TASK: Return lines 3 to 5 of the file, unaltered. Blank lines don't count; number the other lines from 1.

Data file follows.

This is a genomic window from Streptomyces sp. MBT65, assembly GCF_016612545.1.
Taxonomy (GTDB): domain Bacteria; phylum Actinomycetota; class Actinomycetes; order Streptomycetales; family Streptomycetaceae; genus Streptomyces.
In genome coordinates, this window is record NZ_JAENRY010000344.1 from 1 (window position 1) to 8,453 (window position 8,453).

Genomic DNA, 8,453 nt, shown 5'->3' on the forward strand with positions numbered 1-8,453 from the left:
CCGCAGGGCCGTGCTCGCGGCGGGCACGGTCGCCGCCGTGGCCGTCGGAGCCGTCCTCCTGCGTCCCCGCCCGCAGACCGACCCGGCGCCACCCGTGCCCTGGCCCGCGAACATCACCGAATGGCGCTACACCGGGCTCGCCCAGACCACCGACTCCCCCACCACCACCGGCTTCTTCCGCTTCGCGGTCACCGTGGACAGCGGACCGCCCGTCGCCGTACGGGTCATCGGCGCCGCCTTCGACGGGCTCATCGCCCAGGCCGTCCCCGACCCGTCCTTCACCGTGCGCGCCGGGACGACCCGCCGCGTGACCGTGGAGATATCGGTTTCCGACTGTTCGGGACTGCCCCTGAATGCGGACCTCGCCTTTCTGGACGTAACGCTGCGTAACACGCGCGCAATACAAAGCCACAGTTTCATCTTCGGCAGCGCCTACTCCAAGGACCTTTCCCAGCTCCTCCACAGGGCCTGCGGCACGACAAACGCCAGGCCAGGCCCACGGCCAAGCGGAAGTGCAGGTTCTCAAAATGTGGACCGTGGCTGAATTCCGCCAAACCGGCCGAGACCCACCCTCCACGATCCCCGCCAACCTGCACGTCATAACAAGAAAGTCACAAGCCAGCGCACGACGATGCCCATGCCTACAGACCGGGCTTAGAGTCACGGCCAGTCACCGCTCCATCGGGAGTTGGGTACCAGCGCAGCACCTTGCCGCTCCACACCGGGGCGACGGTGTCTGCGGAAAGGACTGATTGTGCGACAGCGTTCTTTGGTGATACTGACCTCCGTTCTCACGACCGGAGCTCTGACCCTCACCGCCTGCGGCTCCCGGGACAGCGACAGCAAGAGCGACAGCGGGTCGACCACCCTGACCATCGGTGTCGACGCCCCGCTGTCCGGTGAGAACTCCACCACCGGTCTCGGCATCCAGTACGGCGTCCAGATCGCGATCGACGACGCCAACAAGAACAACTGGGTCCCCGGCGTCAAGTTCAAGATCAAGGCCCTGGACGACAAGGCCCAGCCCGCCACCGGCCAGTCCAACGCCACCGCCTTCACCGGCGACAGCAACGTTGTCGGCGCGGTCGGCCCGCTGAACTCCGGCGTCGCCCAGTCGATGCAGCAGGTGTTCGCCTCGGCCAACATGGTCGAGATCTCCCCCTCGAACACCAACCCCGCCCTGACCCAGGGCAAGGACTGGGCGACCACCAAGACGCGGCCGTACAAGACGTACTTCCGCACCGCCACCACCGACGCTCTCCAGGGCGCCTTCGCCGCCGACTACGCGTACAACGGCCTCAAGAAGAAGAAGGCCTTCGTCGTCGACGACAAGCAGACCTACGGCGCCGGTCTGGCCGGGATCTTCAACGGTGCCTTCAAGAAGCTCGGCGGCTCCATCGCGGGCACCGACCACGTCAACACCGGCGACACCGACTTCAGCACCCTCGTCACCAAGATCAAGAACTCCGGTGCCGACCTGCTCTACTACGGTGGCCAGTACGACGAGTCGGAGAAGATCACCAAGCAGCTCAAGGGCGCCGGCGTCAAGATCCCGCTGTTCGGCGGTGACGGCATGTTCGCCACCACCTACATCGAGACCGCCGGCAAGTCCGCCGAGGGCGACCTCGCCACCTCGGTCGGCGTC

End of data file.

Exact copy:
In genome coordinates, this window is record NZ_JAENRY010000344.1 from 1 (window position 1) to 8,453 (window position 8,453).

Genomic DNA, 8,453 nt, shown 5'->3' on the forward strand with positions numbered 1-8,453 from the left:
CCGCAGGGCCGTGCTCGCGGCGGGCACGGTCGCCGCCGTGGCCGTCGGAGCCGTCCTCCTGCGTCCCCGCCCGCAGACCGACCCGGCGCCACCCGTGCCCTGGCCCGCGAACATCACCGAATGGCGCTACACCGGGCTCGCCCAGACCACCGACTCCCCCACCACCACCGGCTTCTTCCGCTTCGCGGTCACCGTGGACAGCGGACCGCCCGTCGCCGTACGGGTCATCGGCGCCGCCTTCGACGGGCTCATCGCCCAGGCCGTCCCCGACCCGTCCTTCACCGTGCGCGCCGGGACGACCCGCCGCGTGACCGTGGAGATATCGGTTTCCGACTGTTCGGGACTGCCCCTGAATGCGGACCTCGCCTTTCTGGACGTAACGCTGCGTAACACGCGCGCAATACAAAGCCACAGTTTCATCTTCGGCAGCGCCTACTCCAAGGACCTTTCCCAGCTCCTCCACAGGGCCTGCGGCACGACAAACGCCAGGCCAGGCCCACGGCCAAGCGGAAGTGCAGGTTCTCAAAATGTGGACCGTGGCTGAATTCCGCCAAACCGGCCGAGACCCACCCTCCACGATCCCCGCCAACCTGCACGTCATAACAAGAAAGTCACAAGCCAGCGCACGACGATGCCCATGCCTACAGACCGGGCTTAGAGTCACGGCCAGTCACCGCTCCATCGGGAGTTGGGTACCAGCGCAGCACCTTGCCGCTCCACACCGGGGCGACGGTGTCTGCGGAAAGGACTGATTGTGCGACAGCGTTCTTTGGTGATACTGACCTCCGTTCTCACGACCGGAGCTCTGACCCTCACCGCCTGCGGCTCCCGGGACAGCGACAGCAAGAGCGACAGCGGGTCGACCACCCTGACCATCGGTGTCGACGCCCCGCTGTCCGGTGAGAACTCCACCACCGGTCTCGGCATCCAGTACGGCGTCCAGATCGCGATCGACGACGCCAACAAGAACAACTGGGTCCCCGGCGTCAAGTTCAAGATCAAGGCCCTGGACGACAAGGCCCAGCCCGCCACCGGCCAGTCCAACGCCACCGCCTTCACCGGCGACAGCAACGTTGTCGGCGCGGTCGGCCCGCTGAACTCCGGCGTCGCCCAGTCGATGCAGCAGGTGTTCGCCTCGGCCAACATGGTCGAGATCTCCCCCTCGAACACCAACCCCGCCCTGACCCAGGGCAAGGACTGGGCGACCACCAAGACGCGGCCGTACAAGACGTACTTCCGCACCGCCACCACCGACGCTCTCCAGGGCGCCTTCGCCGCCGACTACGCGTACAACGGCCTCAAGAAGAAGAAGGCCTTCGTCGTCGACGACAAGCAGACCTACGGCGCCGGTCTGGCCGGGATCTTCAACGGTGCCTTCAAGAAGCTCGGCGGCTCCATCGCGGGCACCGACCACGTCAACACCGGCGACACCGACTTCAGCACCCTCGTCACCAAGATCAAGAACTCCGGTGCCGACCTGCTCTACTACGGTGGCCAGTACGACGAGTCGGAGAAGATCACCAAGCAGCTCAAGGGCGCCGGCGTCAAGATCCCGCTGTTCGGCGGTGACGGCATGTTCGCCACCACCTACATCGAGACCGCCGGCAAGTCCGCCGAGGGCGACCTCGCCACCTCGGTCGGCGTC